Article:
Eulogy, by Colin Mitchell and Wade Jackson
Maidment Theatre, Auckland
Until July 16
Messiahs and prophets are amazing people. They can say anything they like and because they have a direct line to God they must always be telling the truth.
When they make mistakes or are tempted by the evils of the world, it just shows that they are human and are being tempted by the devil who wants to bring them down so their words will not be heard by their congregations.
Messiahs and prophets also have a weird way of talking. They say the most trivial and inane things, mix it up with a few quotes from the bible and suddenly the world makes sense.
Messiahs and prophets have great jobs as well, taking money off people who don’t resent the fact that they are being told how bad they are and that they need to follow the rules which the messiahs and prophets tell them about.
Eulogy presents one of the great tele-evangelists, Prophet Joseph Jones, rather his son Joshua who does a eulogy on his late, great father to the congregation which consists of the audinece on any given night.
It is a clever idea to present the life of one of God's great crusaders and also present his parallel life as a man who was tempted by the lure of money, little boys, the women of the streets and drug dealers. That he succumbed to temptation again and again seems to only prove his humanity.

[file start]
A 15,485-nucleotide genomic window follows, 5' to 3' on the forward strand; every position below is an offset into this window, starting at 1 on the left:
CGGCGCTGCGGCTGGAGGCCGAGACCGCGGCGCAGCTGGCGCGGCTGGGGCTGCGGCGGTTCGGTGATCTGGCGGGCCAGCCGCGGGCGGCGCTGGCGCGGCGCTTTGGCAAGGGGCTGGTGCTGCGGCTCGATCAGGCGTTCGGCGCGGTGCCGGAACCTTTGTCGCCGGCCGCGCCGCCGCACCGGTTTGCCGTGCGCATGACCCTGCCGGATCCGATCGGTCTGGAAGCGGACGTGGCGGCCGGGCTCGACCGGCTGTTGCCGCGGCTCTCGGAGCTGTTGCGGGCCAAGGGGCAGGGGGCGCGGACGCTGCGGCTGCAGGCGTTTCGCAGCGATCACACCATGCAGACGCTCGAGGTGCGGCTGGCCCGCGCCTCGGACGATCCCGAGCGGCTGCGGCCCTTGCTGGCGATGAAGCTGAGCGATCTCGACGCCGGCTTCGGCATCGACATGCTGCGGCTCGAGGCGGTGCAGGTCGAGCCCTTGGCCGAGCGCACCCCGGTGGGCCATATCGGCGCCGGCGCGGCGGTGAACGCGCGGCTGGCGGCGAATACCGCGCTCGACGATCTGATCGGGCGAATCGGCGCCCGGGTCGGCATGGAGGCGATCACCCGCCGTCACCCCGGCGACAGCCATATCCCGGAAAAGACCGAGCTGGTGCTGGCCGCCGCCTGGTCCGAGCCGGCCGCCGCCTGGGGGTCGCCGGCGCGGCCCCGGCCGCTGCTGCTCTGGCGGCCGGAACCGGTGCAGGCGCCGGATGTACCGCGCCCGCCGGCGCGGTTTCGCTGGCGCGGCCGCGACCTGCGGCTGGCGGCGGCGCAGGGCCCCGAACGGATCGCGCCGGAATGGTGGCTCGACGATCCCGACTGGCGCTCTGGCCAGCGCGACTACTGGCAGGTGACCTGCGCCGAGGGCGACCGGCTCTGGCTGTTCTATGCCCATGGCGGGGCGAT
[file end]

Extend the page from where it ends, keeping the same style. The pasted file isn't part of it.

It makes for some great comedy, some great lines and some clever visual gags – all of which add up to an entertaining evening.
The unfortunate thing is that with a lot of the situations and tales about the Rev Jones the writers have added some heavy handed punch lines to make sure we get the joke. That sort of approach completely undermines what could be some great subtle comedy.
For instance, very early on when the congregation is invited to pray, up on the big screen pop the works “Let Us Prey.” Things that obvious just aren’t funny. However, the final sequence in which a Joshua reads out a letter from his mother pouring vitriol on his father is brilliant.
On screen we have the actual letter but his reading of it, changing the intonation and the meaning turns it into a letter of praise. That little episode is a brilliant metaphor for the way in which messiahs and prophets abuse language.
It is also an example of the clever dialogue the writers are capable of.
Scott Wills as Joshua does a superb job although he occasionally lacks the fervour needed for a true preacher. Mainly he is let down by the script which turns him into a stand up comedian when he would have been much better as a full blown preacher.
But, there were a lot of people in the congregation who thought the whole thing was hilarious with many of them laughing like drains
Sun, 04 Jul 2010